Homes boost for Lake District town where average house costs nearly 20 times average salary

The Westmorland Gazette: New resident Liz Darling with partner Heath Mortimer and Home Group's Vicky Hannah (right). New resident Liz Darling with partner Heath Mortimer and Home Group's Vicky Hannah (right).

A GROUP of residents are settling into new flats and houses which have been built as a shining example of affordable housing in a Lake District town.

The four houses and two flats represent a £900,000 development in Windermere, where the average house costs nearly 12 times the average annual salary and some times more.

Each of the properties in the Whinfield Road and Orrest Drive areas now have a local occupancy clause setting them aside for people who grew up or work in Windermere.

The measure is used by planners to help local people unable to get a foot on the property ladder because of high house prices.

The National Housing Federation says the average house price in South Lakeland is £224,506, while the average wage is estimated at £18,756.

Recently of around 111 properties advertised for sale in Windermere, the average price tag was over £367,000 - almost 20 times the estimated average wage.

The company behind the scheme said mortgage companies would be looking for those with an average income of over £48,000 - putting many properties beyond the reach of young people in particular.

Windermere is also popular with second home owners which has driven up property prices, while rental properties are often targeted towards the holiday market.

The houses and flats were built on land previously owned by South Lakeland District Council, in a link-up between the authority and the scheme developers, the Newcastle-based Home Group.

New resident Liz Darling, a 34-year-old receptionist, has moved into one of the two bedroom flats.

She said: “I grew up in the town and I work here. I’ve lived all my life in the area but property prices are sky high. I had been living in private rented accommodation but a period in which my rent was fixed was due to come to an end and then it would have been unaffordable. It’s great that more social housing has been built.”

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Home Group are a social enterprise and one of the UK’s largest providers of high quality housing.

Vicky Hannah, project manager, said: “We’re delighted to have been able to build homes in this sought-after area. South Lakeland District Council provided us with the land with the condition that the homes had a local occupancy clause.

“We were happy to comply with that. As a not for profit social landlord our main reason for being is to provide housing for people who need it and create strong communities. These homes have been allocated to local people and they will always continue to be occupied by local people.”

Comments (3)

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7:59pm Wed 27 Feb 13

Milkbutnosugarplease says...

I agree with the Local Occupancy Clause, but how can a council defend itself against the charge of discriminating against certain buyers or residents who have no local connection? Has anyone ever challenged an LOC and how would a council enforce it if they did?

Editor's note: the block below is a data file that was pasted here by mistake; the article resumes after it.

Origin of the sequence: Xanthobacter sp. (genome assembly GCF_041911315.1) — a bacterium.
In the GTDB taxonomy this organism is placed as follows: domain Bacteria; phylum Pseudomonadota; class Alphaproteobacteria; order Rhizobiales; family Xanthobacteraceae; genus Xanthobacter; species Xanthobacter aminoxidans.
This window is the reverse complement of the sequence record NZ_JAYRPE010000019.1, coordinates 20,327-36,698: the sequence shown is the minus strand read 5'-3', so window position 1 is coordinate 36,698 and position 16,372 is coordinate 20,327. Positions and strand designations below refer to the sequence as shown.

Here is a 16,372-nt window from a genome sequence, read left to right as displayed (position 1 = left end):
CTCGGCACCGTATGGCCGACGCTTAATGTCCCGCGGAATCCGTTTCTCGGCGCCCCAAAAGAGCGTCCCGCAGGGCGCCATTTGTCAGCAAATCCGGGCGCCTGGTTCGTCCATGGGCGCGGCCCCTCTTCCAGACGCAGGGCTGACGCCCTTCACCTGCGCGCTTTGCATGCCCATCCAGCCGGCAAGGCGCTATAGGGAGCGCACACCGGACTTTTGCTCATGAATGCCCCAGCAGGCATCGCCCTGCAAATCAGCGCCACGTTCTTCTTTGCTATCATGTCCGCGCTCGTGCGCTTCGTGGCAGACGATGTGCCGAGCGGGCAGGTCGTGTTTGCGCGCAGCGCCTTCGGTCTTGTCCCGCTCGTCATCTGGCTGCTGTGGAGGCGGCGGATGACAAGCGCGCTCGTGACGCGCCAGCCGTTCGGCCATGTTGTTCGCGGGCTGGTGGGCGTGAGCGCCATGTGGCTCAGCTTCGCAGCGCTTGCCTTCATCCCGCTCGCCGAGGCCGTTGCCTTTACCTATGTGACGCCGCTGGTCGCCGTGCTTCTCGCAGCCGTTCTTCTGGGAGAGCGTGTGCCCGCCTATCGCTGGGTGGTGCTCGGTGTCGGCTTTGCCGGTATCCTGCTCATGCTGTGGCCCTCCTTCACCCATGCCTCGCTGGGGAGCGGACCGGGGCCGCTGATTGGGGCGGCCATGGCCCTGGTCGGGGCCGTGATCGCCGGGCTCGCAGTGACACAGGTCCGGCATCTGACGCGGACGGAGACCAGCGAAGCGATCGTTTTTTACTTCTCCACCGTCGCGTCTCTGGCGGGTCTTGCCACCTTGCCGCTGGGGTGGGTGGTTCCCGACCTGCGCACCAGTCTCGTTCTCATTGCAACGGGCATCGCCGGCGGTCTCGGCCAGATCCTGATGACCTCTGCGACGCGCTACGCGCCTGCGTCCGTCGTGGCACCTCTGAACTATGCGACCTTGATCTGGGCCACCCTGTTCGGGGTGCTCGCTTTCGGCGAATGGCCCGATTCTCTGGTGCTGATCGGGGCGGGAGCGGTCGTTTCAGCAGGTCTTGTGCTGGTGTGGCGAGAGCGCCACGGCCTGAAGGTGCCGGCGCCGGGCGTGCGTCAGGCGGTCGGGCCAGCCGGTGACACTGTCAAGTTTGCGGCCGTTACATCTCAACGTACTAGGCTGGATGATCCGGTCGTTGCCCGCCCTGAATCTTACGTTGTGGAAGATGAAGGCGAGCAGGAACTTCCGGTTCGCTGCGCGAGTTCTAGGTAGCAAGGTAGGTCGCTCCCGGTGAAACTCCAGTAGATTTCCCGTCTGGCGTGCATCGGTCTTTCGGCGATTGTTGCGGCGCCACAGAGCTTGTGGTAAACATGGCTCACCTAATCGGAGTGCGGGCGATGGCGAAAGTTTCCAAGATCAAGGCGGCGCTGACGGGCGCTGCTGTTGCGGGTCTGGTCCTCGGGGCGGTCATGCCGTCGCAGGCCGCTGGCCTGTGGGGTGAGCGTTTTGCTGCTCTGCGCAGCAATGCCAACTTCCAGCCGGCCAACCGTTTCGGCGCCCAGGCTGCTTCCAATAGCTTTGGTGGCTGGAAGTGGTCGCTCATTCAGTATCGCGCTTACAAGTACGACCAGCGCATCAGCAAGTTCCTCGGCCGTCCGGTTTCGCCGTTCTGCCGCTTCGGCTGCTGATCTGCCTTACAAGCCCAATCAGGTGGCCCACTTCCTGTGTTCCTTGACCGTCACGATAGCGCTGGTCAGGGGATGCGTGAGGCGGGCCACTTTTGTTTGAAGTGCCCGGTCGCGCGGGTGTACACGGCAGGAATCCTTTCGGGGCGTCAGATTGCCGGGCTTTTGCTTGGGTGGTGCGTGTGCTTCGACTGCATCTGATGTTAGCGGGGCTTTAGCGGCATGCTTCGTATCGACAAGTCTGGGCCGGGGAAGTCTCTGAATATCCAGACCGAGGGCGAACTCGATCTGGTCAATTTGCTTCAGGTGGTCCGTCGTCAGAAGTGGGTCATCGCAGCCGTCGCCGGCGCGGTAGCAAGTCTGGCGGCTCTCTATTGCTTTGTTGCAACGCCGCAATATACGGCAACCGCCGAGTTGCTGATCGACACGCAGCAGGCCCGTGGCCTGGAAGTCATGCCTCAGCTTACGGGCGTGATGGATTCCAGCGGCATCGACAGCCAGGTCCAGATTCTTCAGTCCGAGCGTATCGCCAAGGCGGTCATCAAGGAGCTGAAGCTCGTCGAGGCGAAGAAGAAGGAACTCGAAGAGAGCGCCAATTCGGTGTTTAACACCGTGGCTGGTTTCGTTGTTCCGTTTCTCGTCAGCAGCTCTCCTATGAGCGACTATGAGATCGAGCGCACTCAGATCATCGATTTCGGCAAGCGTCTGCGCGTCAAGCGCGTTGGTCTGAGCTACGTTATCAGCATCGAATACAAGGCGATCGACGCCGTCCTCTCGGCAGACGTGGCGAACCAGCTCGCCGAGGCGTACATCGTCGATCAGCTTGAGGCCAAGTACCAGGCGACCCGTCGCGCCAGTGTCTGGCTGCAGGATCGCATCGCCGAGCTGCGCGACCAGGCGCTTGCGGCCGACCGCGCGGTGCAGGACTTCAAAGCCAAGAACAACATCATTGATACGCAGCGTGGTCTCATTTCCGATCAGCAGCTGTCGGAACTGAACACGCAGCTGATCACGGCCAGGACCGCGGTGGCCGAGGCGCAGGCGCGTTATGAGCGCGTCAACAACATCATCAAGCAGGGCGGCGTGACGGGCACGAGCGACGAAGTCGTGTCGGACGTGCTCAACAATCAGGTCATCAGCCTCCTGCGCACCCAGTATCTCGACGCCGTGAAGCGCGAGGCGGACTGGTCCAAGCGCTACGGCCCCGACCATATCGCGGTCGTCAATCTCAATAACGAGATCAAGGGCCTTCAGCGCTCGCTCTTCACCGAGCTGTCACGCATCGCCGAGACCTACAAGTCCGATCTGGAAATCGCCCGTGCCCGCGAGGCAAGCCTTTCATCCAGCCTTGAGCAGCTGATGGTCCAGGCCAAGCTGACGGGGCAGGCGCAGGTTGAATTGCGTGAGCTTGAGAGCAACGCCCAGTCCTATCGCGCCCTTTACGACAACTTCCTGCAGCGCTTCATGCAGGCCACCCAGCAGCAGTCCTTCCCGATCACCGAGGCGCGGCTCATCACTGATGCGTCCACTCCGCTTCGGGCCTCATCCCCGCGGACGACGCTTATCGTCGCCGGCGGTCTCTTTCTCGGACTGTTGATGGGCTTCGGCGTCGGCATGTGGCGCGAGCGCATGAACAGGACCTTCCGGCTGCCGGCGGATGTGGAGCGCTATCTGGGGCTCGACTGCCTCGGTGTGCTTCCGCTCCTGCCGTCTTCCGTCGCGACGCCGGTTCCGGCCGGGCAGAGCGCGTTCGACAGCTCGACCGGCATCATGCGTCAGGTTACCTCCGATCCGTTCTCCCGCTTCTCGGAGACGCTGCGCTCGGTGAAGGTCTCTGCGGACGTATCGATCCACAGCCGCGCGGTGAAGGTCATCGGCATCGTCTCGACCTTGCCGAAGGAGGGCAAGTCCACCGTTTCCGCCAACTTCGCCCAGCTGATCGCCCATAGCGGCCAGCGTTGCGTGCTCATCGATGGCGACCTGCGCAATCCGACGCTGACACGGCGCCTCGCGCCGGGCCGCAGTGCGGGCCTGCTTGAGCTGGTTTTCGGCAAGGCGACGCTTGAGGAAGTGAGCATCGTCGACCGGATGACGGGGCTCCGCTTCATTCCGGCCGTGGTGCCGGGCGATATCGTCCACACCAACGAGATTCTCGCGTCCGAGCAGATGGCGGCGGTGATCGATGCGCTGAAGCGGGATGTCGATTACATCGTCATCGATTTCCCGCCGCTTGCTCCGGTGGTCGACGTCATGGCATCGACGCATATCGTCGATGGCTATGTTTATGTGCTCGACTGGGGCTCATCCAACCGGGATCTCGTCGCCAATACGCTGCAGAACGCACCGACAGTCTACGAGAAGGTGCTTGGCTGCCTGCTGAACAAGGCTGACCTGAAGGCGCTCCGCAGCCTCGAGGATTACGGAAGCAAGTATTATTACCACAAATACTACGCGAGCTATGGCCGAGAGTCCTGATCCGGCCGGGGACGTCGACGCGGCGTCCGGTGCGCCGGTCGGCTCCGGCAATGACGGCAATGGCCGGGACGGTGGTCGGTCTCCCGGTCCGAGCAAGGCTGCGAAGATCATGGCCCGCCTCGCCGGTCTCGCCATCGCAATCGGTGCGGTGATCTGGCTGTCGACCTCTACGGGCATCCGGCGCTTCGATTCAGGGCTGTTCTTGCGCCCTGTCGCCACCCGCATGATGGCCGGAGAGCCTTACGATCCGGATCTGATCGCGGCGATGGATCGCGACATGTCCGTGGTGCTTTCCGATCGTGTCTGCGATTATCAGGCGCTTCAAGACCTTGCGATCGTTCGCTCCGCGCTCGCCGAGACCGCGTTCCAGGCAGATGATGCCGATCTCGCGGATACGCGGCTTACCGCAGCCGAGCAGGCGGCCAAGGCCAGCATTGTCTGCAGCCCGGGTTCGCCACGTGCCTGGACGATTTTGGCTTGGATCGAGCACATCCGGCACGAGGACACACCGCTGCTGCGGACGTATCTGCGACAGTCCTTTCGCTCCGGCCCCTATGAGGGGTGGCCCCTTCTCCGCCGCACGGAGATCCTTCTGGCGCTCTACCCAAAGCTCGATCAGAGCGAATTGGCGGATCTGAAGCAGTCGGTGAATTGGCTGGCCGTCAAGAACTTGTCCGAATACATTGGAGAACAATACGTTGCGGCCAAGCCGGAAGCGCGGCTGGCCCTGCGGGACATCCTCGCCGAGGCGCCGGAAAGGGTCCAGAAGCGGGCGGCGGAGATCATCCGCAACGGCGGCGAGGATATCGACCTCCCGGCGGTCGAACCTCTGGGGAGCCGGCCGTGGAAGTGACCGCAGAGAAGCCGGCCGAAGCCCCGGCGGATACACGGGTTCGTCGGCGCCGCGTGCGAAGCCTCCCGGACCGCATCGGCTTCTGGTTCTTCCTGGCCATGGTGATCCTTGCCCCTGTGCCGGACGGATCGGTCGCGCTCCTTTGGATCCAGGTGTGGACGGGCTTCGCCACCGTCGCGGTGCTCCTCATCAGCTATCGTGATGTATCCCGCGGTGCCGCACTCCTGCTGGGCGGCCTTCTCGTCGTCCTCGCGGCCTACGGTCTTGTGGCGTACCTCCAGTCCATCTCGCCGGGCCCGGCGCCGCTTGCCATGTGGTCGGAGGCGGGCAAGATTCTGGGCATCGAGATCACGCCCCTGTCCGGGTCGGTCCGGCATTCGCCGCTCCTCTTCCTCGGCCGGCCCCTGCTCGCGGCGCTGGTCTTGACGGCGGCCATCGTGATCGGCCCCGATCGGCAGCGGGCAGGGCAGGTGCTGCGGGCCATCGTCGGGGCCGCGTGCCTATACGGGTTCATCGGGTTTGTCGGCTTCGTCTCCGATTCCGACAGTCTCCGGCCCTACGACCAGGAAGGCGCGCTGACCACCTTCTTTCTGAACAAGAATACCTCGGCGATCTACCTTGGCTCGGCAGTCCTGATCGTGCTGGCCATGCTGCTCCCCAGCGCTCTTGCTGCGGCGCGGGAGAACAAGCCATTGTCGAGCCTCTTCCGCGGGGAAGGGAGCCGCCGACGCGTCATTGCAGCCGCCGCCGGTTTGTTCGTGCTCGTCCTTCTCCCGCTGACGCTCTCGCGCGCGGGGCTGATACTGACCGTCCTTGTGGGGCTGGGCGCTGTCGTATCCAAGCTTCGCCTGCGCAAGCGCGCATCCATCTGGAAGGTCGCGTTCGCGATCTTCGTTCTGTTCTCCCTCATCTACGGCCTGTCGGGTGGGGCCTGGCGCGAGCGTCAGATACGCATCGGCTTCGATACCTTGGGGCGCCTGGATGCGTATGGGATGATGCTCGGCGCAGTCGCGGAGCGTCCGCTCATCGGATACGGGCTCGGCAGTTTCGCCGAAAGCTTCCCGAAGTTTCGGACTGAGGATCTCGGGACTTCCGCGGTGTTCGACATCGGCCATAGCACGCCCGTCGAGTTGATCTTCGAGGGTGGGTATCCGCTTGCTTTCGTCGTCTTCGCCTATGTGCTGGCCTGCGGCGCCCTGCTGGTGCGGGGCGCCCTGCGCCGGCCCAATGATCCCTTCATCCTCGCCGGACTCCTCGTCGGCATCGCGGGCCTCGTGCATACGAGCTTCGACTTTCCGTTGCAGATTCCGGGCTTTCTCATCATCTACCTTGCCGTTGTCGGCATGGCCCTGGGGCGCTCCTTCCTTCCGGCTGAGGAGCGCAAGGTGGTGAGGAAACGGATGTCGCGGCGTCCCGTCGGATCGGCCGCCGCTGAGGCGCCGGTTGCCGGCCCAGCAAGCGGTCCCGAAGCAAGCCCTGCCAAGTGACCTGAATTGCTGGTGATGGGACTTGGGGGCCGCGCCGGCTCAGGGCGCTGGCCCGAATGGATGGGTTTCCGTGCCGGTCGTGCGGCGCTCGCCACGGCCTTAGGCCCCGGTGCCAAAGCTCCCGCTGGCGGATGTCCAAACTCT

I agree with the Local Occupancy Clause, but how can a council defend itself against the charge of discriminating against certain buyers or residents who have no local connection? Has anyone ever challenged an LOC and how would a council enforce it if they did? Milkbutnosugarplease

8:28pm Wed 27 Feb 13

Ben Berry says...

Milkbutnosugarplease wrote:
I agree with the Local Occupancy Clause, but how can a council defend itself against the charge of discriminating against certain buyers or residents who have no local connection? Has anyone ever challenged an LOC and how would a council enforce it if they did?
Local Occupancy is enforced by the planning authority, in this case the LDNPA, not the council. Im not sure if there has been a test case about human rights being broken etc...

These houses couldnt have gone to harder working locals! Well done guys :-)
[quote][p][bold]Milkbutnosugarplease[/bold] wrote: I agree with the Local Occupancy Clause, but how can a council defend itself against the charge of discriminating against certain buyers or residents who have no local connection? Has anyone ever challenged an LOC and how would a council enforce it if they did?[/p][/quote]Local Occupancy is enforced by the planning authority, in this case the LDNPA, not the council. Im not sure if there has been a test case about human rights being broken etc... These houses couldnt have gone to harder working locals! Well done guys :-) Ben Berry

10:09am Fri 1 Mar 13

life cycle too says...

The LDNPA have been accused in the past of NOT enforcing the local occupancy conditions.

I myself have known of properties that have been purchased by a local person, then sublet to somebody from away - but how would the LDNPA know if nobody tells them?
The LDNPA have been accused in the past of NOT enforcing the local occupancy conditions. I myself have known of properties that have been purchased by a local person, then sublet to somebody from away - but how would the LDNPA know if nobody tells them? life cycle too

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